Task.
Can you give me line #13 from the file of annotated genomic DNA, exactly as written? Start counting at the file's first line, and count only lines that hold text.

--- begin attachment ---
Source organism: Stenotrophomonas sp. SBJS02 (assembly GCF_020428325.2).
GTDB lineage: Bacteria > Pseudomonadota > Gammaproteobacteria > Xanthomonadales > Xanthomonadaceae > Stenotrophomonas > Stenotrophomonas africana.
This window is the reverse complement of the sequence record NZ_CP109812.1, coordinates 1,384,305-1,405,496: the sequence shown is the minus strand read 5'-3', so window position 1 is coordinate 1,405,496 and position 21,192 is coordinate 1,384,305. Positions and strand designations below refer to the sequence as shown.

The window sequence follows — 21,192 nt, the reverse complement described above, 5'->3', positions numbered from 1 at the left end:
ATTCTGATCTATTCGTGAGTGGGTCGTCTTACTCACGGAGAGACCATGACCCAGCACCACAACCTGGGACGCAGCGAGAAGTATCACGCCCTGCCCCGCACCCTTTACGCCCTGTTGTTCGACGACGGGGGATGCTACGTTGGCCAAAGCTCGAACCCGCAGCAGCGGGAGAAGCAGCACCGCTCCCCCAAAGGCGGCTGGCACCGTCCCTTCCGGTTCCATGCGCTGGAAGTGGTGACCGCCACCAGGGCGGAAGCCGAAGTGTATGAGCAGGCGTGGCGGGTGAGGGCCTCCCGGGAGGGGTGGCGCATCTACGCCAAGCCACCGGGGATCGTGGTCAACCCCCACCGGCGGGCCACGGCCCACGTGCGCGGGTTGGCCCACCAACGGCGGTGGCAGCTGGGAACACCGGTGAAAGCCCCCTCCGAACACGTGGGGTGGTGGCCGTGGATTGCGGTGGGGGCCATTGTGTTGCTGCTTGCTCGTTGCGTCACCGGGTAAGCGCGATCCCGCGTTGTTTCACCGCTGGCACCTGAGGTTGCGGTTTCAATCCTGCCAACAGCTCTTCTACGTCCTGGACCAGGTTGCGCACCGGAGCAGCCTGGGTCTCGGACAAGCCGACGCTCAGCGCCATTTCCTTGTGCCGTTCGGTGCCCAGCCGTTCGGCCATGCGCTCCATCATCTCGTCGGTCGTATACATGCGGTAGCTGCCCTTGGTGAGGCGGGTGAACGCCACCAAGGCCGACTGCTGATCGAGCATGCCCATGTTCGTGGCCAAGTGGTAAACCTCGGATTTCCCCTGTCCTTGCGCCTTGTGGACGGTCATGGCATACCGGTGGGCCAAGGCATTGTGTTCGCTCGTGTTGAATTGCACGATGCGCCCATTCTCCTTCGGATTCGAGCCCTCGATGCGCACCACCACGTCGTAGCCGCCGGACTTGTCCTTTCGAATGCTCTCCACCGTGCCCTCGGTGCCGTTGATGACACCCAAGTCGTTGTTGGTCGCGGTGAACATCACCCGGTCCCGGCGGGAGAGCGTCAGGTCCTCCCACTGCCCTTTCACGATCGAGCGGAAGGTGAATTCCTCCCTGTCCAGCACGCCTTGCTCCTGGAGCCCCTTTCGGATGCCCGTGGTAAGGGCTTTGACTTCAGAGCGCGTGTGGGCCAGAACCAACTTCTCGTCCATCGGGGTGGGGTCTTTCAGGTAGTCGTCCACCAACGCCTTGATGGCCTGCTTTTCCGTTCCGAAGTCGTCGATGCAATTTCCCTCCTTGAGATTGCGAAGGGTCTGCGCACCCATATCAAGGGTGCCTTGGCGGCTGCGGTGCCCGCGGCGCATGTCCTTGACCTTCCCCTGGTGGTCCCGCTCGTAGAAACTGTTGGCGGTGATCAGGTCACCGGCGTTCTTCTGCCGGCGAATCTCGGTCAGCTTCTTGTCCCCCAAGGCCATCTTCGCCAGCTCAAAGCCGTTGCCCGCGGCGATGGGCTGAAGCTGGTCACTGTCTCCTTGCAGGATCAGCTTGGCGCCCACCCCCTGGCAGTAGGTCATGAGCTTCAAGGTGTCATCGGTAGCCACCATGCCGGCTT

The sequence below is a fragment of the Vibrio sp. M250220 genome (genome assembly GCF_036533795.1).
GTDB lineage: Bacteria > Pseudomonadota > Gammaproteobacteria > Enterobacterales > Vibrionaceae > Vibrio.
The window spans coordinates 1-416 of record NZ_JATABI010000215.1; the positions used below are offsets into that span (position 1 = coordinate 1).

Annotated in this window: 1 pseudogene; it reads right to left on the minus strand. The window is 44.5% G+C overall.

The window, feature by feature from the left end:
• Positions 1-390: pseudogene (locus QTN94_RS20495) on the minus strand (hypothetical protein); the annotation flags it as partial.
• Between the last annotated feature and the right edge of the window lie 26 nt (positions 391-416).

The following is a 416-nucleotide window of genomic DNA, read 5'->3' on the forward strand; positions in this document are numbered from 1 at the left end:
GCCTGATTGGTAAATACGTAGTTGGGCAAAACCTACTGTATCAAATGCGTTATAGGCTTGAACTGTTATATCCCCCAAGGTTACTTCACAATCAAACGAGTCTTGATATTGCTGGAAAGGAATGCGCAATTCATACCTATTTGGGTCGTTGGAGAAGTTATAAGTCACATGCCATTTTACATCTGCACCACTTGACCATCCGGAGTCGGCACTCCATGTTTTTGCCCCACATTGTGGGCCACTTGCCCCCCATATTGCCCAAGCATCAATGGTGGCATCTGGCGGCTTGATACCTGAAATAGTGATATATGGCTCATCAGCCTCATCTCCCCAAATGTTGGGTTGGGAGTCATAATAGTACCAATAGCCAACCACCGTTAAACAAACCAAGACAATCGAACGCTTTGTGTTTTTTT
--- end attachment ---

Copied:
The following is a 416-nucleotide window of genomic DNA, read 5'->3' on the forward strand; positions in this document are numbered from 1 at the left end: